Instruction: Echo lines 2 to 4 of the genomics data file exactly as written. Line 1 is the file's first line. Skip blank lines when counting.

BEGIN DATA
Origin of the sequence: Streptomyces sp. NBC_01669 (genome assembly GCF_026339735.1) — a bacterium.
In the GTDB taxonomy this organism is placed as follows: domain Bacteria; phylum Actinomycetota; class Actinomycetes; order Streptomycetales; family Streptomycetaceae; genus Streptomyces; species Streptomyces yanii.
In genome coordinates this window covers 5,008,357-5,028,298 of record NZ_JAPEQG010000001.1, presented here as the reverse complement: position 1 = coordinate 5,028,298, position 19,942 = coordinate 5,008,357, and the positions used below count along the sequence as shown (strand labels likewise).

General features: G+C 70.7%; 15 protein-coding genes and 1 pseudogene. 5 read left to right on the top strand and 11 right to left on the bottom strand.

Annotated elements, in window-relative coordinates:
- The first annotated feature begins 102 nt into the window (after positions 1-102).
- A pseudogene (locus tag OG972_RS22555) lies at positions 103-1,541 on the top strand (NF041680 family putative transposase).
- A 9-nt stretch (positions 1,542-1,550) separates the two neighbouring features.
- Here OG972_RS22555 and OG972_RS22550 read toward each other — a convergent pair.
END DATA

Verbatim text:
In the GTDB taxonomy this organism is placed as follows: domain Bacteria; phylum Actinomycetota; class Actinomycetes; order Streptomycetales; family Streptomycetaceae; genus Streptomyces; species Streptomyces yanii.
In genome coordinates this window covers 5,008,357-5,028,298 of record NZ_JAPEQG010000001.1, presented here as the reverse complement: position 1 = coordinate 5,028,298, position 19,942 = coordinate 5,008,357, and the positions used below count along the sequence as shown (strand labels likewise).

General features: G+C 70.7%; 15 protein-coding genes and 1 pseudogene. 5 read left to right on the top strand and 11 right to left on the bottom strand.